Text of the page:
15 October 2018

U.S. Stocks Rise After Two Turbulent Weeks

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U.S. stocks bounced higher Monday following two bruising weeks, lifted by a rally in shares of oil-and-gas companies.

The Dow Jones Industrial Average jumped 411 points, or 1.6%, to 24602, following its largest one-week percentage decline in more than two years. The S&P 500 rose 1.4% and the Nasdaq Composite added 1.5%.

Monday’s gains were broad, lifting 10 of the S&P 500’s 11 sectors higher for the day. Still, major stock indexes remain sharply lower for the month, following a heavy bout of selling that analysts and investors have attributed to failed bets on low stock market volatility, rising bond yields and concerns about a possible pickup in inflation.

Investors have been questioning whether the declines, which have erased the S&P 500 and Dow industrials’ gains for the year, reflect a short-term technical correction or the start of a more profound reassessment of the financial climate in light of less support from central banks. 

“I think this is a healthy squeezing out of some over-optimism,” said James Norman, head of equity strategy at QS Investors. Still, if inflation rises faster than expected, the Federal Reserve will need to pick up the pace on interest-rate increases, which would also lift government bond yields. That could hurt growth and reduce the appeal of companies that have taken on a lot of debt, he added.

Shares of energy companies rose with oil prices Monday, giving major indexes a boost.

The S&P 500 energy sector rose 1.8%, among the biggest gains of the broad index’s 11 sectors, while U.S. crude oil rose 1.1% to $59.87 a barrel after sliding last week on worries about rising U.S. production.

Meanwhile, government bonds weakened, with the yield on the benchmark 10-year U.S. Treasury note—which rises as bond prices fall—recently at 2.862%, compared with 2.829% Friday. Rising bond yields had spooked some equity investors last week, raising concerns about the possibility of central banks increasing interest rates faster than expected.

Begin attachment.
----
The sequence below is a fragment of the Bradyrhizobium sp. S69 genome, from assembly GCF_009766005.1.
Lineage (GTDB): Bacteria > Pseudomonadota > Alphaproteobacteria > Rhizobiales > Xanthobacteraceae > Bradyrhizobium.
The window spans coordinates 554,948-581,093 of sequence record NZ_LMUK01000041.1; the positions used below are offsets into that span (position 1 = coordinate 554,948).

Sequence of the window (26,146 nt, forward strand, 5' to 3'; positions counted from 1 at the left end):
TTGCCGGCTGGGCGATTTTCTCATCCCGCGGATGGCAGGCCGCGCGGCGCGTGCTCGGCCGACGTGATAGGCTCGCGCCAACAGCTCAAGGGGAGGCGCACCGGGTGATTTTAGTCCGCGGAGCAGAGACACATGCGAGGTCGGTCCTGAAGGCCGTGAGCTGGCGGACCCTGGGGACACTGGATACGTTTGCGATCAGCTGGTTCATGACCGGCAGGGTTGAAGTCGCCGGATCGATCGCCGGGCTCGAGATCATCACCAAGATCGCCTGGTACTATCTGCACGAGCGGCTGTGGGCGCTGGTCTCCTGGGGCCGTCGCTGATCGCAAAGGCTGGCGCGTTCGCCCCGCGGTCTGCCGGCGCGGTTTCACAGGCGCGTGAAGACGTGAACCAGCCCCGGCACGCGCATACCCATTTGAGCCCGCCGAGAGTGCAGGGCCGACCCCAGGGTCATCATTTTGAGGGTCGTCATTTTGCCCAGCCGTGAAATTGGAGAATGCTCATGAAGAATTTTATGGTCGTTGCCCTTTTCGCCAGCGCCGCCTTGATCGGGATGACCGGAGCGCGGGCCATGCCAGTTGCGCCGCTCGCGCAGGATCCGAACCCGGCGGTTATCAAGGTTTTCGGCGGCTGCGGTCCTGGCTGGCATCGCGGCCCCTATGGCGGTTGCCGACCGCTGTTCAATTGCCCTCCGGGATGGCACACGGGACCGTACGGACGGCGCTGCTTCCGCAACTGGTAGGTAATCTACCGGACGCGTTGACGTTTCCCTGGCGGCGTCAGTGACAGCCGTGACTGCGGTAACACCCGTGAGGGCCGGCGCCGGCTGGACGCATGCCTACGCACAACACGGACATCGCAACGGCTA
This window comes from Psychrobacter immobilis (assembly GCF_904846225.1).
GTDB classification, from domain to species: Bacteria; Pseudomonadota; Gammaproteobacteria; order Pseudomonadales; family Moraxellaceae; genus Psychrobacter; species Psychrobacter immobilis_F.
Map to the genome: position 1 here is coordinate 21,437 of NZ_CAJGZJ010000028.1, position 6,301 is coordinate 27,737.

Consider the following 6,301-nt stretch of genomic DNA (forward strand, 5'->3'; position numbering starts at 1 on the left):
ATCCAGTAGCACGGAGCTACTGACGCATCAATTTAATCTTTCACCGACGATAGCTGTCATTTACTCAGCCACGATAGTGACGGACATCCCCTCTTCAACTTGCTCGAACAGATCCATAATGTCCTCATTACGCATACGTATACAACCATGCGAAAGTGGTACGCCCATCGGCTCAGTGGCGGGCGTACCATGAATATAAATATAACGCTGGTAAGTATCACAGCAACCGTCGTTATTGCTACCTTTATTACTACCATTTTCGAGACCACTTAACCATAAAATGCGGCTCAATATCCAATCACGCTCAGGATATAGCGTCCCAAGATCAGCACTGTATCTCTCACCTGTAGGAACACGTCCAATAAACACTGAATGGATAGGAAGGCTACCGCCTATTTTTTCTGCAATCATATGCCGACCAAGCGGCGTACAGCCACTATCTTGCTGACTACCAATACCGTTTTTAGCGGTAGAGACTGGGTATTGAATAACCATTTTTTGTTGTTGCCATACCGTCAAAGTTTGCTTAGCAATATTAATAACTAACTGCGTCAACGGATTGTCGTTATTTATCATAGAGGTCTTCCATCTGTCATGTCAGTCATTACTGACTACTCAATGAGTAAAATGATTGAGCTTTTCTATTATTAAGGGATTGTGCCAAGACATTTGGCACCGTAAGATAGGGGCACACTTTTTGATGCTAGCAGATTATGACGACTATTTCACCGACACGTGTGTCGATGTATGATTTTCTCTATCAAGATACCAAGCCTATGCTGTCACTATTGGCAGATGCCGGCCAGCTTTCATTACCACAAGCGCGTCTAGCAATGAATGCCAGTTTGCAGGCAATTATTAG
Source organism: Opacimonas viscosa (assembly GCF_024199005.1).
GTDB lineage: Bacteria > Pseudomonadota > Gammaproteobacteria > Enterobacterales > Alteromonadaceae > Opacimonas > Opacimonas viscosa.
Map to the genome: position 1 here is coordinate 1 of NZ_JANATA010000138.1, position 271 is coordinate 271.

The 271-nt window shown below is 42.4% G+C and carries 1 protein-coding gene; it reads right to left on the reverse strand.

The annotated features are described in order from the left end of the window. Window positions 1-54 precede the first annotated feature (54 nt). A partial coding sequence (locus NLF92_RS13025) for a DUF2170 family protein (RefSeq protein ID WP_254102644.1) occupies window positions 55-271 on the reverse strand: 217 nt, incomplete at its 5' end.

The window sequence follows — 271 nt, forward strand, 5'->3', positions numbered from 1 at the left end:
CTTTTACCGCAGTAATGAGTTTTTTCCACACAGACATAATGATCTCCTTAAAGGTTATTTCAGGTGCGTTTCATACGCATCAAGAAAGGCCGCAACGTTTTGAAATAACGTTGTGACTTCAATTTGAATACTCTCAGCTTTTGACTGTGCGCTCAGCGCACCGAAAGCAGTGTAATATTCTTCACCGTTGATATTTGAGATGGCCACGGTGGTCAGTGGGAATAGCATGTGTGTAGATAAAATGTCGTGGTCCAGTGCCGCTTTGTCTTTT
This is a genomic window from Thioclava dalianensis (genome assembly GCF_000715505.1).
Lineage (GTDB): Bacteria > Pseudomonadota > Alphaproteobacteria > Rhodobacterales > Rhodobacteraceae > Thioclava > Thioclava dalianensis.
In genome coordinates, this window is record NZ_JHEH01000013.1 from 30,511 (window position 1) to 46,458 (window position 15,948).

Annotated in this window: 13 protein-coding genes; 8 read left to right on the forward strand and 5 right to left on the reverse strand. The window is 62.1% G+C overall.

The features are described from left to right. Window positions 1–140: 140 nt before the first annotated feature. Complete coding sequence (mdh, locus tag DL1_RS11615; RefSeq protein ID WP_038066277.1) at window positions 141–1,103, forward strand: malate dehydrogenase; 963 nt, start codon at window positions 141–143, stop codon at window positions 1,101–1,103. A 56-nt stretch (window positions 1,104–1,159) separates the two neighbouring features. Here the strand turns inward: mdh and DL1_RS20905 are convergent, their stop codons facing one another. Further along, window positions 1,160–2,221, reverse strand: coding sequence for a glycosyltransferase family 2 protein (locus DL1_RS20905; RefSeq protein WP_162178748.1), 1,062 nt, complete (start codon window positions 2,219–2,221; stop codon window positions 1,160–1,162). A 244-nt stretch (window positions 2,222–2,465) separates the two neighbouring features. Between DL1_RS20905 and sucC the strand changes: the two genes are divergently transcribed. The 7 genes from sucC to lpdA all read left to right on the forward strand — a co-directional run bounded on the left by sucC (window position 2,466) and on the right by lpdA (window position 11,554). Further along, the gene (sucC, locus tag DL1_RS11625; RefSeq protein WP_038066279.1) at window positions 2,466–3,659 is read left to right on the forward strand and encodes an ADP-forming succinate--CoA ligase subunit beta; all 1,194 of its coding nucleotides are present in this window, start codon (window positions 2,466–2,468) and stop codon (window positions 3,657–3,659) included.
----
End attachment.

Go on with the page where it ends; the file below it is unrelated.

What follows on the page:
“The economy is truly improving and interest rates are truly heading higher—the average investor did not really believe that,” said Brian Belski, chief investment strategist at BMO Capital Markets. “All of a sudden, a dose of reality came in,” he added.

Kokou Agbo-Bloua, global head of flow strategy and solutions at Société Générale, described the recent pullback in stocks as primarily an unwinding of crowded trades, exacerbated by a need to cover short positions on volatility.

“We aren’t seeing panic of any sort,” he said, although he noted the next few days would be very important to watch for any kind of negative feedback loop.

 

Outside the equity market, demand for haven assets such as gold has been muted, while stocks and bonds in emerging markets and riskier pockets of Europe have held up well, suggesting investors remain encouraged about the global economy. Credit spreads have mostly remained tight, reflecting continued optimism about the outlook for the corporate sector.

“The reaction in [credit] spreads, for the time being, has been relatively muted because of the good fundamentals of corporate balance sheets,” said Gilles Pradère, fixed income portfolio manager at RAM Active Investments.

Earlier, stocks across Europe rallied, lifting the Stoxx Europe 600 up 1.7%.

The Shenzhen Composite, home to smaller-cap stocks in China, led gains in Asia, jumping 2.6% after coming under pressure last week. The Shanghai Composite rose 0.8%, its biggest gain since January 23.

Over the weekend, state-run media reported that the period of volatility for Chinese stocks may be over, said Ivan Ip, a stocks strategist at UOB Kay Hian. “That was taken as a cue to invest by local traders,” he added.

South Korea’s Kospi closed up 0.9%, while Hong Kong’s Hang Seng reversed gains late in the session to edge down 0.2%. Markets in Tokyo were shut for a holiday.

Click here for the original article from Wall Street Journal.
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